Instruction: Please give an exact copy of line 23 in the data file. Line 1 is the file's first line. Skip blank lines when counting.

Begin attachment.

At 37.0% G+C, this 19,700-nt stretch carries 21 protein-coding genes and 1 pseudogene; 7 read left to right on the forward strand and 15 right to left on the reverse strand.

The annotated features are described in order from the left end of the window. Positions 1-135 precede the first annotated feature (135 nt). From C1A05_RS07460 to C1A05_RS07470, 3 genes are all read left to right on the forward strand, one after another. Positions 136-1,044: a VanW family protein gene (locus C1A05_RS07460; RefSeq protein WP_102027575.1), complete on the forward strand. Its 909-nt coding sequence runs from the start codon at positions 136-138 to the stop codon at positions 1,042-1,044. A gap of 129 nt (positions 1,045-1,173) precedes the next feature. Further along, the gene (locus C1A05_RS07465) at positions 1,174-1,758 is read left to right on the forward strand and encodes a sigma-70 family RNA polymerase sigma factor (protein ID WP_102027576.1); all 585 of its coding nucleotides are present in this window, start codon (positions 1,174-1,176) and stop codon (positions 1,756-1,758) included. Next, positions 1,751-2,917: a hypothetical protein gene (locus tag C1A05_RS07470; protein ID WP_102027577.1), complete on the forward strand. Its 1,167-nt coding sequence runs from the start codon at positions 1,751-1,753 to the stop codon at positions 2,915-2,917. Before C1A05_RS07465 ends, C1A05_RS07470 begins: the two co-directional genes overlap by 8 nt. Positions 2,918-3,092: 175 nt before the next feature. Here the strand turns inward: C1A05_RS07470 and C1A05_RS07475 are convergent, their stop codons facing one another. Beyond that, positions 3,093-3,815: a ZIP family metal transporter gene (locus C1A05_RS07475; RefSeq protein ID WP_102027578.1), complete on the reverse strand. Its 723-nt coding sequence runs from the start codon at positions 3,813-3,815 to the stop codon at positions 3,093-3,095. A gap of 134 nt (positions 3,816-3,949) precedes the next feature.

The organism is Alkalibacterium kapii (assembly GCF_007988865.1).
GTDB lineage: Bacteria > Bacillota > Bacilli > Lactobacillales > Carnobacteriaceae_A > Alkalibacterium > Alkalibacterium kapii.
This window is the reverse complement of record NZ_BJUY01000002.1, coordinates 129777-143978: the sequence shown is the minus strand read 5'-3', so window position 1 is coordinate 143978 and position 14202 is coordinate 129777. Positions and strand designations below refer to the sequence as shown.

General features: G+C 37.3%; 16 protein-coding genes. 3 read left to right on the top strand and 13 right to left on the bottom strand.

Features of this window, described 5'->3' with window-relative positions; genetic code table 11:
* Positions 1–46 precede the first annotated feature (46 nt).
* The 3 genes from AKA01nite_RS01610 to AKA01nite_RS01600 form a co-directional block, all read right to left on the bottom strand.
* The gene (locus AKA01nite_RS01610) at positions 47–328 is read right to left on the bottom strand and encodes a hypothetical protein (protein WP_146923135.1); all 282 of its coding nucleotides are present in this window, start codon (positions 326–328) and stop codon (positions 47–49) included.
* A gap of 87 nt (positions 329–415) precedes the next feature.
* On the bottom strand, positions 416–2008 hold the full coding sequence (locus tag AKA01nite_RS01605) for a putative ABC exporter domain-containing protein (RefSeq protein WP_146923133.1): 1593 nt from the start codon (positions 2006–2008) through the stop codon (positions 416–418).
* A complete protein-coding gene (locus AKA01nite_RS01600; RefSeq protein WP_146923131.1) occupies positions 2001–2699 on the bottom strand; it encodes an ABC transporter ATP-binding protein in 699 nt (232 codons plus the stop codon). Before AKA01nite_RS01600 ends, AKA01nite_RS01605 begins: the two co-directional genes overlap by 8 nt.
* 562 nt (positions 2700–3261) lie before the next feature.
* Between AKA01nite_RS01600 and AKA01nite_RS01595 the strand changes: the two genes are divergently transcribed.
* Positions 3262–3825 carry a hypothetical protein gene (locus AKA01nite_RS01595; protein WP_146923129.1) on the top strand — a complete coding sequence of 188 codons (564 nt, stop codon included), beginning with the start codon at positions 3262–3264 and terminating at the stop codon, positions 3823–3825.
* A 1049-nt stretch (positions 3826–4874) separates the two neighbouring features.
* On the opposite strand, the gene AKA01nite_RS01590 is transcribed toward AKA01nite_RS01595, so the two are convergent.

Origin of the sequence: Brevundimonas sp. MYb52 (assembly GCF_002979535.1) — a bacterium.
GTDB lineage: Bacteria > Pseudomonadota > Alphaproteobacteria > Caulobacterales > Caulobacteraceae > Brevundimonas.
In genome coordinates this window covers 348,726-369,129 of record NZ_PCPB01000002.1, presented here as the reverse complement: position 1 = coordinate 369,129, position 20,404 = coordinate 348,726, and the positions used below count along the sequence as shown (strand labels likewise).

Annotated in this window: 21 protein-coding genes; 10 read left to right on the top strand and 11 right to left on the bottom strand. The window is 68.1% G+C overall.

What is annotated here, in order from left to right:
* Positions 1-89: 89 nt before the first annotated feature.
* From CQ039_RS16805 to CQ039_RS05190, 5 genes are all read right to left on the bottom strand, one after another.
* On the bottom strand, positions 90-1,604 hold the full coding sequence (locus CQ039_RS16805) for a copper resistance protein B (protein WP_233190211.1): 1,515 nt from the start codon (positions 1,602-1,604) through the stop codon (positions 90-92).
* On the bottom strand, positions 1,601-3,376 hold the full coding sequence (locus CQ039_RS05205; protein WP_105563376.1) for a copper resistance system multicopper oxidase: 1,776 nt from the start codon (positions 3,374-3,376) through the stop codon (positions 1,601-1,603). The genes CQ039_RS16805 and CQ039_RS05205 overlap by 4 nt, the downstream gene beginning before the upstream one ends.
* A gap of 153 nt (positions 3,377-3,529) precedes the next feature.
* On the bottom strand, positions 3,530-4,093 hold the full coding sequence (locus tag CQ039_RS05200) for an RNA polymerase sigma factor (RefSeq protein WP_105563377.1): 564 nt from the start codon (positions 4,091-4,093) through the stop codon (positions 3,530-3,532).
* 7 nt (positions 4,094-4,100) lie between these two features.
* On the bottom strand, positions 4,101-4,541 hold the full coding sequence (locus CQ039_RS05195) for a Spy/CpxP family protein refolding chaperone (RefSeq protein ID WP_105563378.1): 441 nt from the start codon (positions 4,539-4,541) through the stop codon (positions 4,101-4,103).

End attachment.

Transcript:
What is annotated here, in order from left to right: